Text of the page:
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Osterman, a three-time Olympian who has been dubbed “softball’s Michael Jordan,” will officially retire from the international world at 38 after a decorated career that included Olympic gold medals, years of retirement and a lot of adversity – from a global pandemic to dotted gold medal dreams.
Osterman and his crew left Tokyo on Tuesday on a bittersweet note with a silver medal in hand.
Osterman with Team USA in 2008. (Antoni Majewski / Twitter)
Osterman in the 2021 final (Antoni Majewski / Twitter)
After a year of sparse in-person training and more than a decade of hiatus, Team USA and Osterman made it to the final. In five games, the team beat Italy (2-0), Canada (1-0), Mexico (2-0), Australia (2-1) and Japan (2-1) .
Deja vu struck in the final match. On the one hand, Osterman and her 2008 Olympic teammate Monica Abbott took the mound; on the other, Yukiko Ueno, 39, a familiar foe who helped the team beat Team USA on the final round.
“Just like 13 years ago,” Ueno said at a press conference, “we faced each other in the final”.
Ueno, who had lost hope of winning gold against Osterman in 2004, edged his longtime opponent with six scoreless innings as the United States team were limited to just three hits. The same team that had squandered their gold medal hopes 13 years ago had done so again.
“There’s a bit of a letdown in not winning gold because it’s the eye on the prize when you go there and you know you have a chance,” Osterman told Astonia. “But most of all, I’m very proud of the way our team handled everything that was a part of this trip and not just the six games.”
It was that same loss at the 2008 Olympics that partly motivated Osterman to return to the mound. She officially dropped the glove in 2015 after six seasons with USSSA Pride, took time out with her family, and began coaching at Texas State University.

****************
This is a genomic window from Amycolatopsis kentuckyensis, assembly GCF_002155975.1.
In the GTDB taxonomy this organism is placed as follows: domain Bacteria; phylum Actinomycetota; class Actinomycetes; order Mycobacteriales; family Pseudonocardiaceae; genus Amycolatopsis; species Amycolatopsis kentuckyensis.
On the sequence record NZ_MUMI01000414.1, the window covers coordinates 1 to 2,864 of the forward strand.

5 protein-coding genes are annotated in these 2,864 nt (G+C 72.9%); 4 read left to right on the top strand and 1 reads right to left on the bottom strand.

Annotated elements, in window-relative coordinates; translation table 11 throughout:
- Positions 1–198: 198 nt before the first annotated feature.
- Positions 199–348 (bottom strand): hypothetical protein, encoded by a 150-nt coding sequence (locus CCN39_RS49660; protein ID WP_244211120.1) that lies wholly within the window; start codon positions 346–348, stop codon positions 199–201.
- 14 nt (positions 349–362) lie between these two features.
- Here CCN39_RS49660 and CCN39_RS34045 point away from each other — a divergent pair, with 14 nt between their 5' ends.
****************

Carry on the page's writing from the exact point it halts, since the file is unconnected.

Osterman helped ace Randi Rupp achieve greatness while coaching at Texas State University. (Active Voice Health / Twitter)
She thought her Olympic efforts were well over, until discussions of restoring softball to the Games resumed the conversation.
“It wasn’t until 2016 or 2017 that it occurred to me to possibly put the American uniform back on,” Osterman said. “After the World Championships in 2010 I left and I thought my career on the international stage was over. So it was a nice new opportunity.”
Three years after facing any competition, Osterman was once again on the pitch with world-class athletes. Some, like Osterman and Abbott, had been playing together long enough to form a formidable “Fire and Ice” duo on the mound. Others had just graduated from university.
Osterman said playing with a younger generation of athletes was one of the most rewarding aspects of this year’s Games.
“It can be very different when you have 24 and 38 year olds on the same pitch,” said Osterman. “Adversity has put us in difficult positions and we have succeeded brilliantly. And this group will be forever special just because what we have had to go through is so different.”
While on the mound, Osterman’s job was to give the team a smooth start. Off the pitch, she felt her role had much the same effect: she knew that new Olympic feeling, and she served as a deep breath for her teammates for the first time.
“There are no words to explain how nervous and excited you are that the whole world can watch,” Osterman. “I think using those emotions and figuring out how to line up all of our butterflies and go in the right direction, so that we all move forward together, was kind of my role outside of pitching.”
We’ve heard her retire once before, but this time Osterman said she’s gone for good, even from training. After her last time with Team USA on September 27, she plans to return to Austin, where she will seek to work for a nonprofit organization.
One gold and two silver will be enough for one of the most decorated athletes in the history of American softball.
“Being able to say that you are a three-time Olympic medalist is quite a special affair, isn’t it? Ostermann. “I’ve been playing for a long time. But it’s the pinnacle, in my mind, and it’s kind of what sparks the dream of continuing to play.”
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